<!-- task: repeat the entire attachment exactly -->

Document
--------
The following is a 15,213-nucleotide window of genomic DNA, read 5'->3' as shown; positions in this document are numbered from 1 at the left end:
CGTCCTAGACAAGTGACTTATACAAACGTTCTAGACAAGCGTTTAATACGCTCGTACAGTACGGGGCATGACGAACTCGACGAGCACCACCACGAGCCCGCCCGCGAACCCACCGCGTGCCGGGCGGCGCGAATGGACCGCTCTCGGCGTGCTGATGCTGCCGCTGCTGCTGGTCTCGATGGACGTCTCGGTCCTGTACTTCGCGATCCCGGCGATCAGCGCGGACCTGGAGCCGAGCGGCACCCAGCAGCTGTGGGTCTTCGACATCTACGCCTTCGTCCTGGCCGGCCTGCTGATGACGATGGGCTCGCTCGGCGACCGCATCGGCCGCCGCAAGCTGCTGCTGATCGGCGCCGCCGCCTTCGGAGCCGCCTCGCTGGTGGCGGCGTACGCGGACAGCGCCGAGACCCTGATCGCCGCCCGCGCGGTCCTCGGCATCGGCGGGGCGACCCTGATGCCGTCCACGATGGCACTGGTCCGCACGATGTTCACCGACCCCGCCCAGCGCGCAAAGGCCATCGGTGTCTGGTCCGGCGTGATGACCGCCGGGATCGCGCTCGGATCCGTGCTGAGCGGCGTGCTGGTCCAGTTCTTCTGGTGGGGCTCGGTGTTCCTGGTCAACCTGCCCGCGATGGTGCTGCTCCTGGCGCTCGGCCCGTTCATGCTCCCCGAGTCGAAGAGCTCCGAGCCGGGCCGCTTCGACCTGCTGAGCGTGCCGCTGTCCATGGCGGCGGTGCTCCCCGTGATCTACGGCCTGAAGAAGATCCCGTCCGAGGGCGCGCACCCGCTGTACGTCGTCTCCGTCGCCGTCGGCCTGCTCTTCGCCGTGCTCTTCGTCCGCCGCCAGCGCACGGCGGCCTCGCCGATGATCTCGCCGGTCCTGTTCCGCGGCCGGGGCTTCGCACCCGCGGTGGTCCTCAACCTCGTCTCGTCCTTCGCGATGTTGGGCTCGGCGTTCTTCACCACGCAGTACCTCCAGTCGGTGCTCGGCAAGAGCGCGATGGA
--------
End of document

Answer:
The following is a 15,213-nucleotide window of genomic DNA, read 5'->3' as shown; positions in this document are numbered from 1 at the left end:
CGTCCTAGACAAGTGACTTATACAAACGTTCTAGACAAGCGTTTAATACGCTCGTACAGTACGGGGCATGACGAACTCGACGAGCACCACCACGAGCCCGCCCGCGAACCCACCGCGTGCCGGGCGGCGCGAATGGACCGCTCTCGGCGTGCTGATGCTGCCGCTGCTGCTGGTCTCGATGGACGTCTCGGTCCTGTACTTCGCGATCCCGGCGATCAGCGCGGACCTGGAGCCGAGCGGCACCCAGCAGCTGTGGGTCTTCGACATCTACGCCTTCGTCCTGGCCGGCCTGCTGATGACGATGGGCTCGCTCGGCGACCGCATCGGCCGCCGCAAGCTGCTGCTGATCGGCGCCGCCGCCTTCGGAGCCGCCTCGCTGGTGGCGGCGTACGCGGACAGCGCCGAGACCCTGATCGCCGCCCGCGCGGTCCTCGGCATCGGCGGGGCGACCCTGATGCCGTCCACGATGGCACTGGTCCGCACGATGTTCACCGACCCCGCCCAGCGCGCAAAGGCCATCGGTGTCTGGTCCGGCGTGATGACCGCCGGGATCGCGCTCGGATCCGTGCTGAGCGGCGTGCTGGTCCAGTTCTTCTGGTGGGGCTCGGTGTTCCTGGTCAACCTGCCCGCGATGGTGCTGCTCCTGGCGCTCGGCCCGTTCATGCTCCCCGAGTCGAAGAGCTCCGAGCCGGGCCGCTTCGACCTGCTGAGCGTGCCGCTGTCCATGGCGGCGGTGCTCCCCGTGATCTACGGCCTGAAGAAGATCCCGTCCGAGGGCGCGCACCCGCTGTACGTCGTCTCCGTCGCCGTCGGCCTGCTCTTCGCCGTGCTCTTCGTCCGCCGCCAGCGCACGGCGGCCTCGCCGATGATCTCGCCGGTCCTGTTCCGCGGCCGGGGCTTCGCACCCGCGGTGGTCCTCAACCTCGTCTCGTCCTTCGCGATGTTGGGCTCGGCGTTCTTCACCACGCAGTACCTCCAGTCGGTGCTCGGCAAGAGCGCGATGGA